Unfortunately, disputes between tenants and their landlords are very common. Some disputes can even escalate to the point where an amicable solution cannot be found between the two parties. In these scenarios it is important to know the lease, know your rights, and involve a professional mediator to help resolve the issues at hand.
To help tenants and landlords resolve disputes somewhat more amicably, RE/MAX of Southern Africa shares the three most important steps to follow when disagreements arise:
- Carefully review the lease agreement
It is important that you know the details of the terms as stated in the lease agreement before you pursue any action toward resolving a dispute. You might think you know what was covered in the contract, but you can sometimes forget the exact terminology in question, and the wording can make a big difference. As you read through the agreement again, explore whether you may be wrong. If you find that you are, simply apologise to your landlord or tenant and negotiate an amicable solution.
“It is important to work with a legal professional or rental expert to have your lease agreement professionally drafted and reviewed before you sign it, as this will be the number one protection for all parties when disputes occur,” warns Goslett.
- Understand your rights
One of the best ways to resolve a rental conflict is to understand the rights of either party in terms of SA law. For example, a tenant has the right not to have their person, property or residence searched without consent or prior agreement. They also have the right not to have their possessions seized without a court order and the right to privacy of communication.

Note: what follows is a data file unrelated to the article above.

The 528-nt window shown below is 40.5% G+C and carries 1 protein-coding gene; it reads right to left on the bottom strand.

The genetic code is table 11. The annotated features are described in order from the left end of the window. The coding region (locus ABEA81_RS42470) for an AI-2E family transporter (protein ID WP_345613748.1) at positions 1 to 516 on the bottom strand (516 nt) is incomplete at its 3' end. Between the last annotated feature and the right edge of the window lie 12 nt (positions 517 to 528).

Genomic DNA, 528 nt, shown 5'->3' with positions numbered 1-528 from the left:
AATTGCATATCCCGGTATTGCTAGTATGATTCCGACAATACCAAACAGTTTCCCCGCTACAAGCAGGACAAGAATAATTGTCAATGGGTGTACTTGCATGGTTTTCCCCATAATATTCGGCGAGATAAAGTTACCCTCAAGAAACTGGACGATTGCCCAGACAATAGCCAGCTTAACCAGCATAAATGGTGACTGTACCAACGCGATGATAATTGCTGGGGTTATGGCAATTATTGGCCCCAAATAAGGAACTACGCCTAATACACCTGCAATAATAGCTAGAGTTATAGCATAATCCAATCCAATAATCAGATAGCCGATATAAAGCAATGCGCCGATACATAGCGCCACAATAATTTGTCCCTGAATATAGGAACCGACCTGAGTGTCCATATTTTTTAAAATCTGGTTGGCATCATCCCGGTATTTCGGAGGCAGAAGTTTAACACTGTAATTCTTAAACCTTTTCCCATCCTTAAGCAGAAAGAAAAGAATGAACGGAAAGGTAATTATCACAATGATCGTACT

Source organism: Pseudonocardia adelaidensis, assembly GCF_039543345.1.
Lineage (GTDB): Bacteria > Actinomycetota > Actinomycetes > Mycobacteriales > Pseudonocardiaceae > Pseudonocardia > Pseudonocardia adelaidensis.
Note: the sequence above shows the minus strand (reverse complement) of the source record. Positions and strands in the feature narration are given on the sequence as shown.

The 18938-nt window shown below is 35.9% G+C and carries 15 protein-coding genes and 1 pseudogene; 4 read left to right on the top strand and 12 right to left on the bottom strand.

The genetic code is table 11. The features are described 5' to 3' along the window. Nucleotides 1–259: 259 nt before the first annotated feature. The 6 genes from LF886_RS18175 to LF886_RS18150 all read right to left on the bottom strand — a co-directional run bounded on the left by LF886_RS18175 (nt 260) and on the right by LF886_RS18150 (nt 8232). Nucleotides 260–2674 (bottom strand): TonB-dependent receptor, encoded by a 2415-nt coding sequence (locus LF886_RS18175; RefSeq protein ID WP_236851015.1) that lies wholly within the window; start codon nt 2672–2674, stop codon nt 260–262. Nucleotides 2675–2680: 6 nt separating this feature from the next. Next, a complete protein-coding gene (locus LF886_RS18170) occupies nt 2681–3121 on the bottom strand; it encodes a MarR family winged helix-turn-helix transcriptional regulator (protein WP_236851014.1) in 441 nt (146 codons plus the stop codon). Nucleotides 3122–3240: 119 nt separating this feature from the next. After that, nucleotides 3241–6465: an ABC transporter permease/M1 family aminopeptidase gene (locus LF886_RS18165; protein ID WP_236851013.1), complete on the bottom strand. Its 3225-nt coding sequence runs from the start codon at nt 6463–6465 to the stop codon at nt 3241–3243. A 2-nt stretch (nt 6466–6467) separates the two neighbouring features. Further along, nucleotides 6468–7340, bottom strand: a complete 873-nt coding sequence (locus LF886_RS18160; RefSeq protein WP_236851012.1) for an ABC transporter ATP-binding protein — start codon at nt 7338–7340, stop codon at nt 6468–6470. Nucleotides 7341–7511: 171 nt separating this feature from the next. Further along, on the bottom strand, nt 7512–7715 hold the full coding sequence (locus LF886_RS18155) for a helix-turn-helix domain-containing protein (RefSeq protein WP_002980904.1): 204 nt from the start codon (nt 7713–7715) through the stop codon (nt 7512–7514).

On the other hand, landlords have the right to receive a prompt and regular rental payment, as well as the right to recover a debt after a court order is issued. They also have the right to terminate a lease agreement if any of the terms agreed upon are not honoured by the tenant and to claim compensation for any damages or improvements. Landlords also retain the right to receive their property back in a good state.
- Utilize the Rental Housing Tribunal
When facing a deadlock, landlords and tenants can always seek counsel from the Rental Housing Tribunal (RHT). This can be more favorable than going through the costly process of taking a matter to court. In South Africa, the RHT can proceed to investigate your situation and assist you in resolving the dispute. This also means that your conflict is heard for free and you don’t require a lawyer (but you may have one present if you’d prefer).
Rental disputes are seldom easy to deal with and can be a drain on one’s time. That’s why Goslett recommends partnering with a real estate professional to help manage the rental property on the owners’ behalf. “One of the best ways to maintain healthy rental agreements and to avoid disputes from occurring is to work with a RE/MAX rental agent who can act as the mediator between landlords and tenants and offer advice and support to both parties,” says Goslett.